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The-O Ring and The Bull Ring as Spectacular Archetypes

Dramatic correlation of theatre, theory, theorem, theology, and theosophy (Part #1)

Metaphorical geometry as a cognitive vehicle
Mapping of sets of theo-related cognitive functions: The-O Ring
Reframing a fundamental attractor as a target
Reframing a strategic attractor as a vortex involving a "cognitive twist"
Interestingness, suggestiveness, memorability and presentation
Theatre: spectator, spectacle of the feminine and the Bull Ring
Game-playing, bull-leaping and laurel wreaths
Engaging with a fundamentally integrative perspective
Nonsense commensurate with dysfunctionalities of "theo" variants

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Part 2 of The-O ring: Theory, Theorem, Theology, Theosophy? a playful intercultural quest for fruitful complementarity (2014)


This is the concluding part of the argument that the prefix "theo" is effectively central to one of the most divisive debates in the current global civilization, namely that between science and religion. The argument addresses the question whether there is some connection between the etymology of "theorem" and words like "theology" or "theist". Beyond the obvious relationship of their prefixes, the issue is therefore whether and how Theorem, Theory, Theology, and Theosophy might indeed be related in some form of implicit cognitive "The-O ring" through a pattern of aesthetic correspondences.

A brief indication was given in the previous part of the distinctive nature of each and of the problems with which they are associated. The argument there was developed through the following sections:

The playfulness of this argument follows from previous recognition of its role in integrative insight (Humour and Play-Fullness: essential integrative processes in governance, religion and transdisciplinarity, 2005). Although playful, the suggestion here is that to ignore some such possibility is to court further disaster, already evident in the highly dysfunctional relationship between religion and science -- with all the consequences which they exacerbate, separately and in combination, denying any responsibility in the matter. The issue could be fruitfully explored in the terms of each, as argued separately, but that would seem to be unlikely (Mathematical Theology: future science of confidence in belief, 2011). This exploration could be considered a contribution to that possibility.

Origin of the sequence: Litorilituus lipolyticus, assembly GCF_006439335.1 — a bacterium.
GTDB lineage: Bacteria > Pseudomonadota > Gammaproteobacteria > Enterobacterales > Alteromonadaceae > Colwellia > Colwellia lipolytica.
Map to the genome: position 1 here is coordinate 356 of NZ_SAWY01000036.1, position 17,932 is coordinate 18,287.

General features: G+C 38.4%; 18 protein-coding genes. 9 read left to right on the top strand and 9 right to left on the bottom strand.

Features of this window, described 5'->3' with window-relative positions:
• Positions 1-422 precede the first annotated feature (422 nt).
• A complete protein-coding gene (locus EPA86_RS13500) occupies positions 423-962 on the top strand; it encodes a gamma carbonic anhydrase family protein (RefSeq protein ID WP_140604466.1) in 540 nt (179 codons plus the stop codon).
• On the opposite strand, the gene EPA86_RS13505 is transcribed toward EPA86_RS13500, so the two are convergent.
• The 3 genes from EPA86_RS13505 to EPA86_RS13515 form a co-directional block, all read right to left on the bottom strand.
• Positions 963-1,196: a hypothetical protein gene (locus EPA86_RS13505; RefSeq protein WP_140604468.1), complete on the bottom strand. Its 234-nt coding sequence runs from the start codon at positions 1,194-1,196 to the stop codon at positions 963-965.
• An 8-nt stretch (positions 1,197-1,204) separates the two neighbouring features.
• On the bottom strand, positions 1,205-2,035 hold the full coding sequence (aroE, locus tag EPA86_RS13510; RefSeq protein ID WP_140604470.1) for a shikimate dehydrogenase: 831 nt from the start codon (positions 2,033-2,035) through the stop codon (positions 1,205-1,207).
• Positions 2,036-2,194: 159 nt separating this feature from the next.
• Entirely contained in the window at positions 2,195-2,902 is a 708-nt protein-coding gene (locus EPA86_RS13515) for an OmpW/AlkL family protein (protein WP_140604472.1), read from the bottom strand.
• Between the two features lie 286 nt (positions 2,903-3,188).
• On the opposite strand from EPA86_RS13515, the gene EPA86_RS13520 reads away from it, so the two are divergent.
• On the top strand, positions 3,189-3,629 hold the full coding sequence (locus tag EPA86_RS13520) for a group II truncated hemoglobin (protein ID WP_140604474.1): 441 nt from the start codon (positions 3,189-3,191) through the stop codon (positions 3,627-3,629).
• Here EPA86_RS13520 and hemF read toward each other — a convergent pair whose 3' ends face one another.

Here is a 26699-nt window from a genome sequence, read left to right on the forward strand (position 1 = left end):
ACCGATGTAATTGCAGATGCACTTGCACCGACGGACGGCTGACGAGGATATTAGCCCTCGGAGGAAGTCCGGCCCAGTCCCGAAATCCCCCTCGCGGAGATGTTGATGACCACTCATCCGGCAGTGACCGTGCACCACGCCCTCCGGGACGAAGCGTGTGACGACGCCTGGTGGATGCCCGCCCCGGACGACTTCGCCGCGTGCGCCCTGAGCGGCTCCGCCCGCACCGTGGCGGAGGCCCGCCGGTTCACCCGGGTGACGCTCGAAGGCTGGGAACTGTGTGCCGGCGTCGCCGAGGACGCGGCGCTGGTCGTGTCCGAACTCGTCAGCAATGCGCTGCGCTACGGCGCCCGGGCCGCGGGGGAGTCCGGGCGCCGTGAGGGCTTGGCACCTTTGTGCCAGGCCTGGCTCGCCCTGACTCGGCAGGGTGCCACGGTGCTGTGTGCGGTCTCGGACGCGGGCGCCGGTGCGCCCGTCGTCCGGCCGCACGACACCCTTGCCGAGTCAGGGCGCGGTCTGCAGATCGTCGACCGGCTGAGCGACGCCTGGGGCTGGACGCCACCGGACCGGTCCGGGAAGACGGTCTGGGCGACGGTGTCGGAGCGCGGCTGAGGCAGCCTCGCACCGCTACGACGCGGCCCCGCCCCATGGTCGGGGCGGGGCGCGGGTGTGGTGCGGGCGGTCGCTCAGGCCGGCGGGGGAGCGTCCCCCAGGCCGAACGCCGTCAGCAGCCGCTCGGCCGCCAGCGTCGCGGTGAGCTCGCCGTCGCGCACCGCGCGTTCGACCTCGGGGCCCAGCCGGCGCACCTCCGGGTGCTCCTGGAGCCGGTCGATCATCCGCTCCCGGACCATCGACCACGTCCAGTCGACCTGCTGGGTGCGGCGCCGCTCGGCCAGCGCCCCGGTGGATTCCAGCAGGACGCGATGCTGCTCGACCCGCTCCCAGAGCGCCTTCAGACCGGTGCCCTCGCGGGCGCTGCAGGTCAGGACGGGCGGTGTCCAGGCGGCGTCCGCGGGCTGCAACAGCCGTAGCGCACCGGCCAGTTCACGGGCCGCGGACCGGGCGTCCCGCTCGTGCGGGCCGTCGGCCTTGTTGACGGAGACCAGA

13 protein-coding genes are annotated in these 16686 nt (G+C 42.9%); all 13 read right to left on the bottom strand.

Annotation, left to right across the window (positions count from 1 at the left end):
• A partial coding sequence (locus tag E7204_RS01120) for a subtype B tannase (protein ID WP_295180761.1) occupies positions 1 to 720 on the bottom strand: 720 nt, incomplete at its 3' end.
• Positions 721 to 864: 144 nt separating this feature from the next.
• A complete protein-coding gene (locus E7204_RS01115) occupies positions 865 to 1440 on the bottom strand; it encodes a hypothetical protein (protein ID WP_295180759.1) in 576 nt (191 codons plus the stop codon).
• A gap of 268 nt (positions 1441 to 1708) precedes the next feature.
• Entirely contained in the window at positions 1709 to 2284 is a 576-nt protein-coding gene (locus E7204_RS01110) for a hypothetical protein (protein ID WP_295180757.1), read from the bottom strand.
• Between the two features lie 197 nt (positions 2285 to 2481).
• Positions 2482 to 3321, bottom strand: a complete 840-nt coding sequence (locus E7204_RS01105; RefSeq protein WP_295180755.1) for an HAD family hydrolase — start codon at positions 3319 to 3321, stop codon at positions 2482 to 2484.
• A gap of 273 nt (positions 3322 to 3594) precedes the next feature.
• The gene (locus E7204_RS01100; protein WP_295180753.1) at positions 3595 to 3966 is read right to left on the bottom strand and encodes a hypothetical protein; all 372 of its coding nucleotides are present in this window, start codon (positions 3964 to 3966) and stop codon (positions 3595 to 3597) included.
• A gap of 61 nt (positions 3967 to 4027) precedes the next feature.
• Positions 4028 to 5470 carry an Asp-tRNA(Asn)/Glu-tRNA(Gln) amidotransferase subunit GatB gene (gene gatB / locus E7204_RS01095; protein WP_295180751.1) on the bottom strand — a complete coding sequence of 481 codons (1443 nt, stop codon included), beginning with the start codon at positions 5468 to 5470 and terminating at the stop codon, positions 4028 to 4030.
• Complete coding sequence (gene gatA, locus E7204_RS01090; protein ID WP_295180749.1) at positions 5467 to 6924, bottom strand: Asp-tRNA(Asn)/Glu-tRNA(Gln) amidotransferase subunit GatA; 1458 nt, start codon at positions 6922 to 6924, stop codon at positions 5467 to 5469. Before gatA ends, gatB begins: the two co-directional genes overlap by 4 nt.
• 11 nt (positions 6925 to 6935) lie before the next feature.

In methodological terms, the following argument could be considered an exploration of connectivity -- of the connectivity within the meta-pattern which supposedly connects. The four "theos" could each be understood as implying a particular form of connectivity and might even be distinguished by the connectivity which they consider "legitimate". Clearly this is also suggestive of how each might consider the other to be depending on an "illegitimate" form of connectivity.

The playful dimension is significant to the concluding argument here in that the etymology of "theo" is intimately related to "thea" (and theatre ). This fruitfully introduces the feminine dimension variously excluded from the preoccupation of the modalities with which with "theo" is associated. The concluding argument is usefully clarified using a variety of illustrations relating the theme to current global preoccupations. The emphasis here is on how dramatic incorporation of the feminine can enhance "interestingness, suggestiveness and memorability" of the "theo" modalities -- otherwise to be recognized as increasingly sterile, infertile and "unfit for purpose".

The argument as a whole might be caricatured by an adaptation of the title of a famed study of psychotherapy: We've Had a 1000 Years of Theo -- And the World's Getting Worse.

f psychotherapy: We've Had a 1000 Years of Theo -- And the World's Getting Worse.

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